Kristi Stassinopoulou

Kristi Stassinopoulou



Kristi Stassinopoulou doesn’t look like a Balkan ethno-trance artist. She looks like the really nice girl who was in your chemistry class who let you borrow her notes when you blew off class to go hang out at the 7-Eleven. You know the one? The one who played varsity volleyball but was only second-string?

But this just goes to prove that it’s hard to tell when it comes to Balkan ethno-trance. I guess that’s not surprising, considering that Stassinopoulou made up that label for herself and there ain’t anyone else working the territory. But be not afraid; this is great stuff, even if you’ve never heard any other Greek techno folk psychedelia before. Kristi, who’s been kicking around the cool Exarthia section of Athens for more than a decade refining her attack, has found a way to remake the multi-culti nature of Greek music into some wild stuff that might spin your holy head around.

A lot of this music uses the basic underpinning of rembetica (Greek heroin-chic folk music); other stuff sounds like it comes from all countries and nowhere simultaneously. But all of it features Stassinopoulou’s haunting vocals and a dense layer of sounds both electronic and live. Echotropia, which was released to great acclaim in Europe in 1999, is finally out here, and it is pretty clearly some of the best music of any kind that you’re likely to hear if you can put down that damned Creed disc.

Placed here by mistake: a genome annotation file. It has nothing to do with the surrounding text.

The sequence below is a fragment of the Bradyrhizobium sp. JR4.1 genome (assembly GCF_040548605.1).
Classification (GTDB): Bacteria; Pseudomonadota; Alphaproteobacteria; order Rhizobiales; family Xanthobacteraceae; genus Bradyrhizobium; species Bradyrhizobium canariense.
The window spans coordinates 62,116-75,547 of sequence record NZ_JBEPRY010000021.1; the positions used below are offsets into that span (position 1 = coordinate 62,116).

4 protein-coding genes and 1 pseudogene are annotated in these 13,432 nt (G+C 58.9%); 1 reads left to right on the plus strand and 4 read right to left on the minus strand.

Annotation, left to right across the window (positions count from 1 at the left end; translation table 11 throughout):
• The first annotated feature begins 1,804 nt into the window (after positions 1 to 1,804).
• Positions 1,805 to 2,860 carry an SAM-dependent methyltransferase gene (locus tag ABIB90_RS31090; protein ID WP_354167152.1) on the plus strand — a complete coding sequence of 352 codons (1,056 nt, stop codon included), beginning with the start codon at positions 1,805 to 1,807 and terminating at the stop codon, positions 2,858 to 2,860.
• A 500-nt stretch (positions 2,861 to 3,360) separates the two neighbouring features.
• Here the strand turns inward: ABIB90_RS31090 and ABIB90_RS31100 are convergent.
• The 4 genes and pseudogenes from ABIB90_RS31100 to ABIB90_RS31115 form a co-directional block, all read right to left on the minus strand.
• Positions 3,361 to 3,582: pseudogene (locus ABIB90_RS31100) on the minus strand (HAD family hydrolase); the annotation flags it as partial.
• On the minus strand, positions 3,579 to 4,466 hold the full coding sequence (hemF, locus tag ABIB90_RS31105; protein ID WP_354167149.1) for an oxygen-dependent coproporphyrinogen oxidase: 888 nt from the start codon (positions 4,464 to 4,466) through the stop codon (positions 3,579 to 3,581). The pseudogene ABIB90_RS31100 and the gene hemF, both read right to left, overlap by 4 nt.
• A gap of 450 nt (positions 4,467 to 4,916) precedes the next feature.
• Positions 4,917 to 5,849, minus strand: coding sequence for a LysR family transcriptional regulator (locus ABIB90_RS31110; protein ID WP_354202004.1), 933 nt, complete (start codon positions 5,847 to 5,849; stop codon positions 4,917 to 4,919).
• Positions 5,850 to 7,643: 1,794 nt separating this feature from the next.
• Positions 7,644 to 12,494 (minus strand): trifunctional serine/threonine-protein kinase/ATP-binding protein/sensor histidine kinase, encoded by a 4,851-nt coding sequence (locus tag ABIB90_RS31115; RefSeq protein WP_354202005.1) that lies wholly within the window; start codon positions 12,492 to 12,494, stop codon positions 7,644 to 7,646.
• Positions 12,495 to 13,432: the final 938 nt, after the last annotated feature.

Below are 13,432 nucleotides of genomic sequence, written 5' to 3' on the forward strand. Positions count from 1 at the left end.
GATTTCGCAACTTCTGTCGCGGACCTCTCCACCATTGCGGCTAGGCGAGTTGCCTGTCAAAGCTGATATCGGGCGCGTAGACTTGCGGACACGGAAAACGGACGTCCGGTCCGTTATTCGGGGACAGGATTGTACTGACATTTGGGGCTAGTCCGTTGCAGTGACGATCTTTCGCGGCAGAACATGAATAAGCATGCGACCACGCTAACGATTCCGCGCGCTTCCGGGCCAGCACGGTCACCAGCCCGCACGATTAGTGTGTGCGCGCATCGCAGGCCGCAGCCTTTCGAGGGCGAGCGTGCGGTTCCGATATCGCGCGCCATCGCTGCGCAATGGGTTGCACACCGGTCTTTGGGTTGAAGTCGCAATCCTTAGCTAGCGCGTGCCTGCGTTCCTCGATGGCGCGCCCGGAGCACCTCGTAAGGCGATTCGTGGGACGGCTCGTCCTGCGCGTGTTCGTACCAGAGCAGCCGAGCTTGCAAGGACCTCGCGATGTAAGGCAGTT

Stassinopoulou and her co-conspirator Stathis Kalyviotis both have a sense that this is a huge wild world full of lots of different cool stuff, so they just throw it all in. Kickin’ tracks like “We Are Flying,” featuring a great surprising bagpipe-sounding break at the 3:59 mark, and “Drumming Frogs,” which has a great vocal line, some smooth chanting, and an unavoidable accordion melody over bubbling computer rhythms, definitely escape the “boring world music” axis. And when they do the inevitable woman-whispering-text-into-one-speaker track, at least the text is from Mikhail Bulgakov’s superb novel The Master and Margarita.

Listen: you might not like this music, especially if you’re a bad boring person who is just taking up space on this planet. But you’ll probably love it.

Tinder Records:

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